The standard polishing stroke is the same as the standard grinding stroke. Polishing takes a lot of patience. Unlike the grinding operation that can be done by machine, this stage is better done by hand. We had done some of the initial polishing with the machine, but the process started to seriously slow down as we progressed with the polishing. There is a lot of friction between the lap and the mirror once the mirror gets sufficiently smooth, and this led to a minor disaster when one of the rubber bumpers on the alligator couldn't take the stress and fell off which allowed the mirror to fall off the tool while weights were on top of it and while no one was looking as the machine did it's job and we were all in the other room and this led to a loud crashing sound which nearly led to four simultaneous heart attacks........ There was some damage to the lap and a few scratches on the mirror which we hoped we could polish out without having to go back a step or two....We decided to use the machine just as a rotating platform and do the polishing by hand.
John Mahony is using the machine as a rotating turntable for his hand polishing.
We also made a second tool and started polishing both mirrors at the same time. One on the machine and one clamped onto a desk. This will allow both mirrors to progress at the same time. After switching to hand polishing, we progressed as much in two weeks as the prior two months worth of machine polishing.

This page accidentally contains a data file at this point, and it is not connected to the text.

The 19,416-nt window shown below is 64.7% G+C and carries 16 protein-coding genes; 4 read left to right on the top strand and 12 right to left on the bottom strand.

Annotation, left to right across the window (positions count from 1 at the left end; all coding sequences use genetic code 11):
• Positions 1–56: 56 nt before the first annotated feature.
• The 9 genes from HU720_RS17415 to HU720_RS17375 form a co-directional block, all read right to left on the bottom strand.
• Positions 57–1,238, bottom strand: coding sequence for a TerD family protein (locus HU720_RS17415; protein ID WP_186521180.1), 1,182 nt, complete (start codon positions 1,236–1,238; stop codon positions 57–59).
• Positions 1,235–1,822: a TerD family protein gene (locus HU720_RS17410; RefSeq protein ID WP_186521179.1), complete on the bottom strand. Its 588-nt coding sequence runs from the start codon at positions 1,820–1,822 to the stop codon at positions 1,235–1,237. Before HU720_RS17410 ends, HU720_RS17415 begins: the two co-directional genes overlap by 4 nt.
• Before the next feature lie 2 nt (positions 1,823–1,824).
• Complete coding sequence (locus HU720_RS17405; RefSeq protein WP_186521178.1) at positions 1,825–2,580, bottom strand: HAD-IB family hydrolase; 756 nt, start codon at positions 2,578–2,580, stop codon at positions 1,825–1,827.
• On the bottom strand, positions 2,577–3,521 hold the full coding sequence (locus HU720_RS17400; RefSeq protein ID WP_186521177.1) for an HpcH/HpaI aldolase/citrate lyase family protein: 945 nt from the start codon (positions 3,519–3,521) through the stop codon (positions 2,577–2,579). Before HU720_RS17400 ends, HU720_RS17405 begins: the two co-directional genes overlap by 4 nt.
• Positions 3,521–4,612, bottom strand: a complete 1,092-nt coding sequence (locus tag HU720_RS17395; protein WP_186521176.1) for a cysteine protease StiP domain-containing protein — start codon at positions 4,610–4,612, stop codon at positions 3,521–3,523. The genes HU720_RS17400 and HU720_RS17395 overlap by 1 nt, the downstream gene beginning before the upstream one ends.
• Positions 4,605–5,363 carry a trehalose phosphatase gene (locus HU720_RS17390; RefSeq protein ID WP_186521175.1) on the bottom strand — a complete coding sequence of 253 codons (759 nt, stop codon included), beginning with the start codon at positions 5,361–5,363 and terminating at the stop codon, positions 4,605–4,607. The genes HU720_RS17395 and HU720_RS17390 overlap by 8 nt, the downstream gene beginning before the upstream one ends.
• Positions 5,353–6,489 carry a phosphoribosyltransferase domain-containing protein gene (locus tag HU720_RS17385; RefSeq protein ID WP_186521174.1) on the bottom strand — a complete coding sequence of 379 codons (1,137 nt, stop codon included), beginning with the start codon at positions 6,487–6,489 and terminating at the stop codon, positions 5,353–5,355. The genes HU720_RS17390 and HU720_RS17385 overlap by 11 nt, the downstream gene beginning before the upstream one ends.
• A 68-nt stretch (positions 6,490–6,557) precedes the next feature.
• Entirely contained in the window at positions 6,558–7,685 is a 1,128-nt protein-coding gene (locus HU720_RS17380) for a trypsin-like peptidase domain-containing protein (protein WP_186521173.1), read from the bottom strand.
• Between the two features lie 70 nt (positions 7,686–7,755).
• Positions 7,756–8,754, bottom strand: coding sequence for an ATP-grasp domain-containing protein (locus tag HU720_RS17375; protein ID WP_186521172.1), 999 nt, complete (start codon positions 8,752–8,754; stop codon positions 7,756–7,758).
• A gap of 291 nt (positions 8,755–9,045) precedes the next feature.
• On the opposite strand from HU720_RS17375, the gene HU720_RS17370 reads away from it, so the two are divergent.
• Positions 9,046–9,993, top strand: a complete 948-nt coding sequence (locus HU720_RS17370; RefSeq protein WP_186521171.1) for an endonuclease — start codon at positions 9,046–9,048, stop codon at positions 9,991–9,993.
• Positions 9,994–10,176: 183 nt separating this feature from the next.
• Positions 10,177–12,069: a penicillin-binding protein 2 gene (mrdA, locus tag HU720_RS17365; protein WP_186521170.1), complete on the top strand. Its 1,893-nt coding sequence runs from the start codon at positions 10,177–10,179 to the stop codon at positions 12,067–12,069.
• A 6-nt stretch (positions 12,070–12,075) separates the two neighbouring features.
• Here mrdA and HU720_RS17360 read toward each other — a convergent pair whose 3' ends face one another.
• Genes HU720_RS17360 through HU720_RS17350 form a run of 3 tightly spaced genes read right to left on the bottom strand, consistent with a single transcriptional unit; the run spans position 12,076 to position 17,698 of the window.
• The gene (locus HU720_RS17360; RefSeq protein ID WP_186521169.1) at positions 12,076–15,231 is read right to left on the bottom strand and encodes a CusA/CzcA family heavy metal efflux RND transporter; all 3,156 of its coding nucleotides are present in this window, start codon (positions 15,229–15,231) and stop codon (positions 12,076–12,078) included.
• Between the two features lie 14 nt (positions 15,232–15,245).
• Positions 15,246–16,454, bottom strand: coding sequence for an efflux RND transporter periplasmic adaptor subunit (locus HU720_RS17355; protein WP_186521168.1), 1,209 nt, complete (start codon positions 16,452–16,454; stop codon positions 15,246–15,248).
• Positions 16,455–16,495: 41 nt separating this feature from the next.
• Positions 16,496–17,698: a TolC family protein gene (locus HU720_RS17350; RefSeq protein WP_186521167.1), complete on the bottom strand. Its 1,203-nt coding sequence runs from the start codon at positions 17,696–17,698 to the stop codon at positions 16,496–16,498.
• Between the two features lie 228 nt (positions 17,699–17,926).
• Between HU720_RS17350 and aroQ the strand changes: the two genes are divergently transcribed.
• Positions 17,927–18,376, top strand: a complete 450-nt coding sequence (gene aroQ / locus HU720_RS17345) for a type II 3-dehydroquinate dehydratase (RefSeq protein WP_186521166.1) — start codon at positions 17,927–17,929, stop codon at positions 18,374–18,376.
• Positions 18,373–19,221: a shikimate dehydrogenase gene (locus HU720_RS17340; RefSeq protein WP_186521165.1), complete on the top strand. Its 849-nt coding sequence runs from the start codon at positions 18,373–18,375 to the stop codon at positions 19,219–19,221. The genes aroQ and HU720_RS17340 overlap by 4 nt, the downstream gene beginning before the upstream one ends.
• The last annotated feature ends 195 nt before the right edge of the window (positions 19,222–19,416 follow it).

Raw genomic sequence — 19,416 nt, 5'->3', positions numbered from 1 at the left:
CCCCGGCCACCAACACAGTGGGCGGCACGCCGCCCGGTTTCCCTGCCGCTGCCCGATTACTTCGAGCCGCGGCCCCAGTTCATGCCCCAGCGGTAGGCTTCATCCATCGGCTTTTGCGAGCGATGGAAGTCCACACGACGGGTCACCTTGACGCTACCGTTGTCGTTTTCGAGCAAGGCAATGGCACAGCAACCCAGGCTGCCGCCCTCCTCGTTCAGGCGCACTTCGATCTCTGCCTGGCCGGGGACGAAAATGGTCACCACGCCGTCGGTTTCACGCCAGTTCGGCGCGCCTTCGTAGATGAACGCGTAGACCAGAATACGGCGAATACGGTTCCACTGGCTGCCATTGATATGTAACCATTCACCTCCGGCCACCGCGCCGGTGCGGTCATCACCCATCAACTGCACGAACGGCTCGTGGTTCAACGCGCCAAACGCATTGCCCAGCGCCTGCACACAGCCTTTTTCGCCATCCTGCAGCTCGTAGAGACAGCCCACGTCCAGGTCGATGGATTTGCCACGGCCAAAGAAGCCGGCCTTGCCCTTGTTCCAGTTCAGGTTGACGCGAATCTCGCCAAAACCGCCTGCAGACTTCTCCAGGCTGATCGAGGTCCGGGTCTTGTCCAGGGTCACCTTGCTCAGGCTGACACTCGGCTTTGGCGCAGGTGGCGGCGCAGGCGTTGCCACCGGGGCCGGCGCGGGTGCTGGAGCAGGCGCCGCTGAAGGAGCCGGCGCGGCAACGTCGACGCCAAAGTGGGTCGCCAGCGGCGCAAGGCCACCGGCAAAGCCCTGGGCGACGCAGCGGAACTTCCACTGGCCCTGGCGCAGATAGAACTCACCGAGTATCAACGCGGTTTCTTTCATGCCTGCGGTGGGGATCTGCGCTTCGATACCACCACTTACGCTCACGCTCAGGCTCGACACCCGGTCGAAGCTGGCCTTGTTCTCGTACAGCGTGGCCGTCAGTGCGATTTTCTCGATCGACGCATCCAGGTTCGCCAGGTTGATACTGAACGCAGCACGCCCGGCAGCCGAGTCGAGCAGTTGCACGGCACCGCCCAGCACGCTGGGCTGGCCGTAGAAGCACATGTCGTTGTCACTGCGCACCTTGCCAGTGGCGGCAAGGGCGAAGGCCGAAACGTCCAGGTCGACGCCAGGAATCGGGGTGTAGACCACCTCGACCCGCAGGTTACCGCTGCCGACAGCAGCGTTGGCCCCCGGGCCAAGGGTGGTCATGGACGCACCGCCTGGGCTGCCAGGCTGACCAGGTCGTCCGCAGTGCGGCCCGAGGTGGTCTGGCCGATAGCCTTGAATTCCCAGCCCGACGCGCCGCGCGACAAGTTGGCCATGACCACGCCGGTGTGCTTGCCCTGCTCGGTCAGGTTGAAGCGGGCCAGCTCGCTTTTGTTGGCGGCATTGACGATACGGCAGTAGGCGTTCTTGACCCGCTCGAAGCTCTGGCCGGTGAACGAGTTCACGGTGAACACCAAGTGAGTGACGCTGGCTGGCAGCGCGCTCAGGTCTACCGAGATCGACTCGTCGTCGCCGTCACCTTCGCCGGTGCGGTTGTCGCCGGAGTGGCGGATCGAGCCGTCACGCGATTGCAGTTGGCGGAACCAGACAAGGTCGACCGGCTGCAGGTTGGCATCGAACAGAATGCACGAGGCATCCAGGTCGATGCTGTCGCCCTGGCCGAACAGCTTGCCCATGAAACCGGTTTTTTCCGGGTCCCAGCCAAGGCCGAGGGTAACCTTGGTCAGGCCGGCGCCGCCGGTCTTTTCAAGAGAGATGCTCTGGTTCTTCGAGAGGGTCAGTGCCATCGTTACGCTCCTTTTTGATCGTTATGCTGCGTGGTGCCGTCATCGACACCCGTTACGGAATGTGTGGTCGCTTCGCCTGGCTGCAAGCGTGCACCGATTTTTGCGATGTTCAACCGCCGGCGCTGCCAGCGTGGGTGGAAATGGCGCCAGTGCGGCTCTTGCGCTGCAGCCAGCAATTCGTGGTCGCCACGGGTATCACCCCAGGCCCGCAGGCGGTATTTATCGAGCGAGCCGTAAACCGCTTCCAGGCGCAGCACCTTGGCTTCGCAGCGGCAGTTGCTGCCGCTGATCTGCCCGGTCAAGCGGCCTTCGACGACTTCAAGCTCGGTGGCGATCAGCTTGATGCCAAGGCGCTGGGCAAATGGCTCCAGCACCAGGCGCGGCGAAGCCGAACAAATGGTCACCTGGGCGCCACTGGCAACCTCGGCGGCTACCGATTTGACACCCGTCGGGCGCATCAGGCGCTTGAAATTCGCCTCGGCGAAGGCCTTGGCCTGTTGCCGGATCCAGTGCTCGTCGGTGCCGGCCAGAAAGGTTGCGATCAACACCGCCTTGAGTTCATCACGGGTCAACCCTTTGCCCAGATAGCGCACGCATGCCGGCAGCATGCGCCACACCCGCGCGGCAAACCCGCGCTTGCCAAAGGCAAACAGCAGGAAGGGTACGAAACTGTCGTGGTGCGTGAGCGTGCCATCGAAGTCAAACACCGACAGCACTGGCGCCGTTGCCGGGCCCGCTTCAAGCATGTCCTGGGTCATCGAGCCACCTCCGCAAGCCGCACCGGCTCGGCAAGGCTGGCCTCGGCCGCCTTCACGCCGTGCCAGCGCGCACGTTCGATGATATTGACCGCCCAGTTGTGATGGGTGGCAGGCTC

Ed Harfmann is shown taking a short turn at grinding. (He's usually trying to update these pages....)
These pictures were taken in the early stages of polishing when we were using white polishing rouge. We eventually ran out and switched to red rouge (slower, but better quality polishing). Red rouge is simply extremely fine particles of iron oxide, aka "rust". This is the same material used in cosmetic rouge. The universal staining effect of red rouge eventually caused our work area to be compared unfavorably to a slaughterhouse in appearance.
Once the mirrors started to become reflective we could check the accuracy and quality of the surface figure using a Foucault Tester...